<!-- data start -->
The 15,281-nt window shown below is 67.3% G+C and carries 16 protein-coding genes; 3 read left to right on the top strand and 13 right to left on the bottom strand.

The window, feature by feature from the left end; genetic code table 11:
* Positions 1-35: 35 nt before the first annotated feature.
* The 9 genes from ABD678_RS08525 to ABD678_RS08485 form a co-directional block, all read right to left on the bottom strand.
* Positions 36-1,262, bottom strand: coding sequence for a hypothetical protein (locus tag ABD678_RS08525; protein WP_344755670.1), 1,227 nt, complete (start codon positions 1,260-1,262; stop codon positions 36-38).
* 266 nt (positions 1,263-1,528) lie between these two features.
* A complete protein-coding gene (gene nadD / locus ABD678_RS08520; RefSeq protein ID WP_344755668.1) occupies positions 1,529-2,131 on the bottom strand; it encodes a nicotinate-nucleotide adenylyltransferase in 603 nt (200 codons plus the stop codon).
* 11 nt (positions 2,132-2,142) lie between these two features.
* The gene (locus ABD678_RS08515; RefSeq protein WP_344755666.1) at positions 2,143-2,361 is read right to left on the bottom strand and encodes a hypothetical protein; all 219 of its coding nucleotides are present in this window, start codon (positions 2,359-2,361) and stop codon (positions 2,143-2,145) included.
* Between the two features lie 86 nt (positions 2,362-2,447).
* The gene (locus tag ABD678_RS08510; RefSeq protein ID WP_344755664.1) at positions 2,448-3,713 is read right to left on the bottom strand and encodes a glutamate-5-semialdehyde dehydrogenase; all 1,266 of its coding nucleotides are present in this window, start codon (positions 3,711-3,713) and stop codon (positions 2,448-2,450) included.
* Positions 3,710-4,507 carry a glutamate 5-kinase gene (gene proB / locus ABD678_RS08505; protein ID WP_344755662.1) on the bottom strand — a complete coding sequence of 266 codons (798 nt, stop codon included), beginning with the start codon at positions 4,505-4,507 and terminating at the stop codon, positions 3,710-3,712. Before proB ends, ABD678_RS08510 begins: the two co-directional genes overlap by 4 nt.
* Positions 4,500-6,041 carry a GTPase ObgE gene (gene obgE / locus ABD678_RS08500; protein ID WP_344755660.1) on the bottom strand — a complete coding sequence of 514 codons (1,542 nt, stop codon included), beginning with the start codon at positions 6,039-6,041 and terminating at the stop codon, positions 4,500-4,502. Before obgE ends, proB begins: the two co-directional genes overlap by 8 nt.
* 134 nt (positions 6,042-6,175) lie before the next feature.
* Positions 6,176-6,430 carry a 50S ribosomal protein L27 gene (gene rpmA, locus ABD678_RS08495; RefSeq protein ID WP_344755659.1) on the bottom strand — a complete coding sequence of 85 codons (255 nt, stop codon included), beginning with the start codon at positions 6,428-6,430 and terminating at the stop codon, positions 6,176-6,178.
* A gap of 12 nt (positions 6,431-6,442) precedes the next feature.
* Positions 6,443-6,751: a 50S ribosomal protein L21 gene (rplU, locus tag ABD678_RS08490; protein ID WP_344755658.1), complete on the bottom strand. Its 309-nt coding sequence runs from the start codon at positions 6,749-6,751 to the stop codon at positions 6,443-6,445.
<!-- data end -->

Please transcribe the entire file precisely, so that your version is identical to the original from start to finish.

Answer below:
The 15,281-nt window shown below is 67.3% G+C and carries 16 protein-coding genes; 3 read left to right on the top strand and 13 right to left on the bottom strand.

The window, feature by feature from the left end; genetic code table 11:
* Positions 1-35: 35 nt before the first annotated feature.
* The 9 genes from ABD678_RS08525 to ABD678_RS08485 form a co-directional block, all read right to left on the bottom strand.
* Positions 36-1,262, bottom strand: coding sequence for a hypothetical protein (locus tag ABD678_RS08525; protein WP_344755670.1), 1,227 nt, complete (start codon positions 1,260-1,262; stop codon positions 36-38).
* 266 nt (positions 1,263-1,528) lie between these two features.
* A complete protein-coding gene (gene nadD / locus ABD678_RS08520; RefSeq protein ID WP_344755668.1) occupies positions 1,529-2,131 on the bottom strand; it encodes a nicotinate-nucleotide adenylyltransferase in 603 nt (200 codons plus the stop codon).
* 11 nt (positions 2,132-2,142) lie between these two features.
* The gene (locus ABD678_RS08515; RefSeq protein WP_344755666.1) at positions 2,143-2,361 is read right to left on the bottom strand and encodes a hypothetical protein; all 219 of its coding nucleotides are present in this window, start codon (positions 2,359-2,361) and stop codon (positions 2,143-2,145) included.
* Between the two features lie 86 nt (positions 2,362-2,447).
* The gene (locus tag ABD678_RS08510; RefSeq protein ID WP_344755664.1) at positions 2,448-3,713 is read right to left on the bottom strand and encodes a glutamate-5-semialdehyde dehydrogenase; all 1,266 of its coding nucleotides are present in this window, start codon (positions 3,711-3,713) and stop codon (positions 2,448-2,450) included.
* Positions 3,710-4,507 carry a glutamate 5-kinase gene (gene proB / locus ABD678_RS08505; protein ID WP_344755662.1) on the bottom strand — a complete coding sequence of 266 codons (798 nt, stop codon included), beginning with the start codon at positions 4,505-4,507 and terminating at the stop codon, positions 3,710-3,712. Before proB ends, ABD678_RS08510 begins: the two co-directional genes overlap by 4 nt.
* Positions 4,500-6,041 carry a GTPase ObgE gene (gene obgE / locus ABD678_RS08500; protein ID WP_344755660.1) on the bottom strand — a complete coding sequence of 514 codons (1,542 nt, stop codon included), beginning with the start codon at positions 6,039-6,041 and terminating at the stop codon, positions 4,500-4,502. Before obgE ends, proB begins: the two co-directional genes overlap by 8 nt.
* 134 nt (positions 6,042-6,175) lie before the next feature.
* Positions 6,176-6,430 carry a 50S ribosomal protein L27 gene (gene rpmA, locus ABD678_RS08495; RefSeq protein ID WP_344755659.1) on the bottom strand — a complete coding sequence of 85 codons (255 nt, stop codon included), beginning with the start codon at positions 6,428-6,430 and terminating at the stop codon, positions 6,176-6,178.
* A gap of 12 nt (positions 6,431-6,442) precedes the next feature.
* Positions 6,443-6,751: a 50S ribosomal protein L21 gene (rplU, locus tag ABD678_RS08490; protein ID WP_344755658.1), complete on the bottom strand. Its 309-nt coding sequence runs from the start codon at positions 6,749-6,751 to the stop codon at positions 6,443-6,445.